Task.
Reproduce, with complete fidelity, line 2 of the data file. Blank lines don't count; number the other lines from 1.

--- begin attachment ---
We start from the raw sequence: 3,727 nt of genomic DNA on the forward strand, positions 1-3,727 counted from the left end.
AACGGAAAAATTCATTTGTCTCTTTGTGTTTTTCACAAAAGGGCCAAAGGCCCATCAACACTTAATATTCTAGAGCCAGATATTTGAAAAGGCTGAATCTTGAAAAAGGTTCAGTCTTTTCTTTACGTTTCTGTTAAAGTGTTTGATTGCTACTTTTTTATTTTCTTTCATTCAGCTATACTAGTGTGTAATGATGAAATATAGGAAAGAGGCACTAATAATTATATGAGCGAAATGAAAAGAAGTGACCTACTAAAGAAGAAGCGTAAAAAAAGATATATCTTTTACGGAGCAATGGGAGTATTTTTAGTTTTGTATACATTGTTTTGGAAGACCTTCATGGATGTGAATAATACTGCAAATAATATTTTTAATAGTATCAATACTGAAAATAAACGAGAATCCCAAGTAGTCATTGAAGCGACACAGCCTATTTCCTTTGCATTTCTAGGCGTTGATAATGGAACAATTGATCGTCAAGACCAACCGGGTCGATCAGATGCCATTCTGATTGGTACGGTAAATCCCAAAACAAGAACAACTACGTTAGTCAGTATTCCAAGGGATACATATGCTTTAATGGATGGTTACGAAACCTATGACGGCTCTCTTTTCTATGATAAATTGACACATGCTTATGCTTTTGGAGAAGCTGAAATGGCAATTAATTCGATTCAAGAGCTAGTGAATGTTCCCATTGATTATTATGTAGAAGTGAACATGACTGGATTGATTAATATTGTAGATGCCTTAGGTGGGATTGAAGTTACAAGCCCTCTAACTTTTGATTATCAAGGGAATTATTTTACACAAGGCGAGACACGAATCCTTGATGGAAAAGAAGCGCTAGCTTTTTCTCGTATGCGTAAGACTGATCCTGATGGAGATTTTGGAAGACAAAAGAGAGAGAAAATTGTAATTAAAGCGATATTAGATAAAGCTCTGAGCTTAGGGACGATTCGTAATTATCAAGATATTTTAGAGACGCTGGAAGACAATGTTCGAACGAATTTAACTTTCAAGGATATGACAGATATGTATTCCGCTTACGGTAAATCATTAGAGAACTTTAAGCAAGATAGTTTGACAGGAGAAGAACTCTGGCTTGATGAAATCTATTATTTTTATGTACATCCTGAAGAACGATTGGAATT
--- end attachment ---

AACGGAAAAATTCATTTGTCTCTTTGTGTTTTTCACAAAAGGGCCAAAGGCCCATCAACACTTAATATTCTAGAGCCAGATATTTGAAAAGGCTGAATCTTGAAAAAGGTTCAGTCTTTTCTTTACGTTTCTGTTAAAGTGTTTGATTGCTACTTTTTTATTTTCTTTCATTCAGCTATACTAGTGTGTAATGATGAAATATAGGAAAGAGGCACTAATAATTATATGAGCGAAATGAAAAGAAGTGACCTACTAAAGAAGAAGCGTAAAAAAAGATATATCTTTTACGGAGCAATGGGAGTATTTTTAGTTTTGTATACATTGTTTTGGAAGACCTTCATGGATGTGAATAATACTGCAAATAATATTTTTAATAGTATCAATACTGAAAATAAACGAGAATCCCAAGTAGTCATTGAAGCGACACAGCCTATTTCCTTTGCATTTCTAGGCGTTGATAATGGAACAATTGATCGTCAAGACCAACCGGGTCGATCAGATGCCATTCTGATTGGTACGGTAAATCCCAAAACAAGAACAACTACGTTAGTCAGTATTCCAAGGGATACATATGCTTTAATGGATGGTTACGAAACCTATGACGGCTCTCTTTTCTATGATAAATTGACACATGCTTATGCTTTTGGAGAAGCTGAAATGGCAATTAATTCGATTCAAGAGCTAGTGAATGTTCCCATTGATTATTATGTAGAAGTGAACATGACTGGATTGATTAATATTGTAGATGCCTTAGGTGGGATTGAAGTTACAAGCCCTCTAACTTTTGATTATCAAGGGAATTATTTTACACAAGGCGAGACACGAATCCTTGATGGAAAAGAAGCGCTAGCTTTTTCTCGTATGCGTAAGACTGATCCTGATGGAGATTTTGGAAGACAAAAGAGAGAGAAAATTGTAATTAAAGCGATATTAGATAAAGCTCTGAGCTTAGGGACGATTCGTAATTATCAAGATATTTTAGAGACGCTGGAAGACAATGTTCGAACGAATTTAACTTTCAAGGATATGACAGATATGTATTCCGCTTACGGTAAATCATTAGAGAACTTTAAGCAAGATAGTTTGACAGGAGAAGAACTCTGGCTTGATGAAATCTATTATTTTTATGTACATCCTGAAGAACGATTGGAATT